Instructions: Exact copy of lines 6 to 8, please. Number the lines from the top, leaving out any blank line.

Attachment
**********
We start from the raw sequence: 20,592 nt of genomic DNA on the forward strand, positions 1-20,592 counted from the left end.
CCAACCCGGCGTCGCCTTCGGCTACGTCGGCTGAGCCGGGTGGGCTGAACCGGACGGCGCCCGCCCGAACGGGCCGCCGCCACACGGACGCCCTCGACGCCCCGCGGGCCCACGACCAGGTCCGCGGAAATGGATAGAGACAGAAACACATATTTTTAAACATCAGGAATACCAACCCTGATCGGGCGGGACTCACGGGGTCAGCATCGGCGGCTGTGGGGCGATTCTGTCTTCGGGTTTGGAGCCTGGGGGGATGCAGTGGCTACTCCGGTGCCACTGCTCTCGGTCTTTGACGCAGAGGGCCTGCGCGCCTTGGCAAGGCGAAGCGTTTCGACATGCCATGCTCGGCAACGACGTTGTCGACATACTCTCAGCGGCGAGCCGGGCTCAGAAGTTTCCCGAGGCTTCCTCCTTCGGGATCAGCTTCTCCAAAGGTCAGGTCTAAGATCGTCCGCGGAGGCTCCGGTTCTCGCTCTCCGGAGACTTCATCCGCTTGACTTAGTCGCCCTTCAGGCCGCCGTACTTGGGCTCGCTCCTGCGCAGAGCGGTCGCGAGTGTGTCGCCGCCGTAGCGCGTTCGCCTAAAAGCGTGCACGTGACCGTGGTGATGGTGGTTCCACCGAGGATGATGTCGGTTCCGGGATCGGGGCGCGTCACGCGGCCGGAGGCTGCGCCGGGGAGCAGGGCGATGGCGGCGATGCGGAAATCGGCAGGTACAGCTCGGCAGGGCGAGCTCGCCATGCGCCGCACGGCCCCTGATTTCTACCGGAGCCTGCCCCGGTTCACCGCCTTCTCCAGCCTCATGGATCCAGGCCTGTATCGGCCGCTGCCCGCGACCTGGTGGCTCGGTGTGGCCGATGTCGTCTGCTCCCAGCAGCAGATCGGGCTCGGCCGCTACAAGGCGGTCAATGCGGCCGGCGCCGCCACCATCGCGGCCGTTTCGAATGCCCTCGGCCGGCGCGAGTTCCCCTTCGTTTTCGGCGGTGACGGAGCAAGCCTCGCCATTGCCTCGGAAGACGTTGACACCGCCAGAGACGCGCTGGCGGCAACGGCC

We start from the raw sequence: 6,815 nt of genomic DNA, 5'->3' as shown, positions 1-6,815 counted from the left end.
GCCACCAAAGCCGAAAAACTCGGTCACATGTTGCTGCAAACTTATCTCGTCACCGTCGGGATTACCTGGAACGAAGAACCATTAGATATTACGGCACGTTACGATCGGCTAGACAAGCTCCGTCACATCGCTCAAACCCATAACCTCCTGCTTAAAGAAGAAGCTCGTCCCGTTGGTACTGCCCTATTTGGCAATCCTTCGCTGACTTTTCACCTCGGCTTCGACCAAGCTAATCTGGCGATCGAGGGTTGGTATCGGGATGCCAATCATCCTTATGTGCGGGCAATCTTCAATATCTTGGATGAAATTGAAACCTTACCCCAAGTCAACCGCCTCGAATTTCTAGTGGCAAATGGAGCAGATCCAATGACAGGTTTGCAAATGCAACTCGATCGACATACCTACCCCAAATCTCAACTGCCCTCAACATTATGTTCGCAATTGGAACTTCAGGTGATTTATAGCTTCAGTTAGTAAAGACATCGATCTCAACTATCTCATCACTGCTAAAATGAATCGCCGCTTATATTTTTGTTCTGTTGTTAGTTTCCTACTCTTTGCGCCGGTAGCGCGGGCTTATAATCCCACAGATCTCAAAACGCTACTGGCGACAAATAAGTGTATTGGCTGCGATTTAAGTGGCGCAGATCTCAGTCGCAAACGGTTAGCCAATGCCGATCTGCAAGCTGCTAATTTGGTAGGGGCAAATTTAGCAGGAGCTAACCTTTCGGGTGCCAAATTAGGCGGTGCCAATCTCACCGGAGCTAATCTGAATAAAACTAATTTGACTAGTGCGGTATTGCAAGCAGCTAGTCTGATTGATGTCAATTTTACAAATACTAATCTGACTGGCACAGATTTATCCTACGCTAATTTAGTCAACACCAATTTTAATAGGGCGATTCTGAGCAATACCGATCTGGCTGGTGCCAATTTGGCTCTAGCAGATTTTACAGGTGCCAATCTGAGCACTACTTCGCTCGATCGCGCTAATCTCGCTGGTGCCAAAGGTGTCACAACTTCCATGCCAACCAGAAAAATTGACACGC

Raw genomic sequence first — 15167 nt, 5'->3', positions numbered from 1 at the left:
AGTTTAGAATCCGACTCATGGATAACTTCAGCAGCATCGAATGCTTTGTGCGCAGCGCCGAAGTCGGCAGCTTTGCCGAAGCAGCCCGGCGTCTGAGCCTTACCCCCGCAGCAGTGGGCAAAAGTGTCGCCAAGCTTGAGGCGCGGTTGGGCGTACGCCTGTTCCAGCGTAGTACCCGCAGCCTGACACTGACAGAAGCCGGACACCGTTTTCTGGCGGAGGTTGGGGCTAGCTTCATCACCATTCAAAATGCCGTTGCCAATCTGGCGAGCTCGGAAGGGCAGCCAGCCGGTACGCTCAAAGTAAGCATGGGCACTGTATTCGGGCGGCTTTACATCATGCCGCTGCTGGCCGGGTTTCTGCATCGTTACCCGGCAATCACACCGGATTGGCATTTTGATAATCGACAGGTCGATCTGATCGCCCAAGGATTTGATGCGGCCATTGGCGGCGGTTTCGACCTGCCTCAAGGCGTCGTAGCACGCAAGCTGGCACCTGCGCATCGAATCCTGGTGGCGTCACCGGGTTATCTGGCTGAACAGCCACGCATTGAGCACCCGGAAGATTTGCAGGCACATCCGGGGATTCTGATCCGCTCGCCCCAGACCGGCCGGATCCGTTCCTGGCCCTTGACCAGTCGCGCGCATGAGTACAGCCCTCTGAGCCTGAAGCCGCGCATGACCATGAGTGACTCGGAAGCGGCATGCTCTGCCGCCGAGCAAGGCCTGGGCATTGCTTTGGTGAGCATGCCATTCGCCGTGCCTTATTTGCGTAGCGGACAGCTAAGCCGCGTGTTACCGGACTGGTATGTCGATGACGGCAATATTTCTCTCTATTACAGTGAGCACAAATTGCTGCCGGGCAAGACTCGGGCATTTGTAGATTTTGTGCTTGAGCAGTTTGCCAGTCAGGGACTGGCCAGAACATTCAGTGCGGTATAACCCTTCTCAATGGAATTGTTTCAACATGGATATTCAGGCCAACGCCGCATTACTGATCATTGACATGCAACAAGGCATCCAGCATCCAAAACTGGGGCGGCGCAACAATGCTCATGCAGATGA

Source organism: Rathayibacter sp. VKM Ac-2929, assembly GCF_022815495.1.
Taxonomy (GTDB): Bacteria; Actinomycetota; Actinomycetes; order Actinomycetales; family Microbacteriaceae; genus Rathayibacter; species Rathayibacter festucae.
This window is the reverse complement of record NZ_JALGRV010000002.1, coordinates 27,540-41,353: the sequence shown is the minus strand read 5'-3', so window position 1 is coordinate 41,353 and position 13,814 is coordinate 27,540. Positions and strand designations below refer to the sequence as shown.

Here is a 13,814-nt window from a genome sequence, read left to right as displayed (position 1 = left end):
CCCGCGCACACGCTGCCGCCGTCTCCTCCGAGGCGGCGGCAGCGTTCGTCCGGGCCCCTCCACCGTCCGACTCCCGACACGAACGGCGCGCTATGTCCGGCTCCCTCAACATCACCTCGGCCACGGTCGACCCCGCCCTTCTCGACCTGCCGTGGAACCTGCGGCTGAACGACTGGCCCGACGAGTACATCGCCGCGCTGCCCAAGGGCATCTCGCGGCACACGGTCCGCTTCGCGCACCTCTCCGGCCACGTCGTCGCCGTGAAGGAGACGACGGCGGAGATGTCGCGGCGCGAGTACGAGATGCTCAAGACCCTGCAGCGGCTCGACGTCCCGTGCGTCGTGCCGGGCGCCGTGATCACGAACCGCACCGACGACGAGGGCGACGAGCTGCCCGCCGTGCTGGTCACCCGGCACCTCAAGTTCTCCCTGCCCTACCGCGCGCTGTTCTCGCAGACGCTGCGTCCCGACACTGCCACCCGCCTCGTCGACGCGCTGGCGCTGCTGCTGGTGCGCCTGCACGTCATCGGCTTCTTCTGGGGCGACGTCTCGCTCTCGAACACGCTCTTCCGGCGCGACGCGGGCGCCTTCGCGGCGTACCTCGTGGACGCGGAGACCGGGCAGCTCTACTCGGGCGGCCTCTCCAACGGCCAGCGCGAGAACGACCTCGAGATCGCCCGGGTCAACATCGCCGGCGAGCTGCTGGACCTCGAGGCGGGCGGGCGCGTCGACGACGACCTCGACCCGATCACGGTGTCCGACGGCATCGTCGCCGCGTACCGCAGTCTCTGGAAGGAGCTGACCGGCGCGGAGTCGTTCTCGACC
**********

AGTTTAGAATCCGACTCATGGATAACTTCAGCAGCATCGAATGCTTTGTGCGCAGCGCCGAAGTCGGCAGCTTTGCCGAAGCAGCCCGGCGTCTGAGCCTTACCCCCGCAGCAGTGGGCAAAAGTGTCGCCAAGCTTGAGGCGCGGTTGGGCGTACGCCTGTTCCAGCGTAGTACCCGCAGCCTGACACTGACAGAAGCCGGACACCGTTTTCTGGCGGAGGTTGGGGCTAGCTTCATCACCATTCAAAATGCCGTTGCCAATCTGGCGAGCTCGGAAGGGCAGCCAGCCGGTACGCTCAAAGTAAGCATGGGCACTGTATTCGGGCGGCTTTACATCATGCCGCTGCTGGCCGGGTTTCTGCATCGTTACCCGGCAATCACACCGGATTGGCATTTTGATAATCGACAGGTCGATCTGATCGCCCAAGGATTTGATGCGGCCATTGGCGGCGGTTTCGACCTGCCTCAAGGCGTCGTAGCACGCAAGCTGGCACCTGCGCATCGAATCCTGGTGGCGTCACCGGGTTATCTGGCTGAACAGCCACGCATTGAGCACCCGGAAGATTTGCAGGCACATCCGGGGATTCTGATCCGCTCGCCCCAGACCGGCCGGATCCGTTCCTGGCCCTTGACCAGTCGCGCGCATGAGTACAGCCCTCTGAGCCTGAAGCCGCGCATGACCATGAGTGACTCGGAAGCGGCATGCTCTGCCGCCGAGCAAGGCCTGGGCATTGCTTTGGTGAGCATGCCATTCGCCGTGCCTTATTTGCGTAGCGGACAGCTAAGCCGCGTGTTACCGGACTGGTATGTCGATGACGGCAATATTTCTCTCTATTACAGTGAGCACAAATTGCTGCCGGGCAAGACTCGGGCATTTGTAGATTTTGTGCTTGAGCAGTTTGCCAGTCAGGGACTGGCCAGAACATTCAGTGCGGTATAACCCTTCTCAATGGAATTGTTTCAACATGGATATTCAGGCCAACGCCGCATTACTGATCATTGACATGCAACAAGGCATCCAGCATCCAAAACTGGGGCGGCGCAACAATGCTCATGCAGATGA

Source organism: Rathayibacter sp. VKM Ac-2929, assembly GCF_022815495.1.
Taxonomy (GTDB): Bacteria; Actinomycetota; Actinomycetes; order Actinomycetales; family Microbacteriaceae; genus Rathayibacter; species Rathayibacter festucae.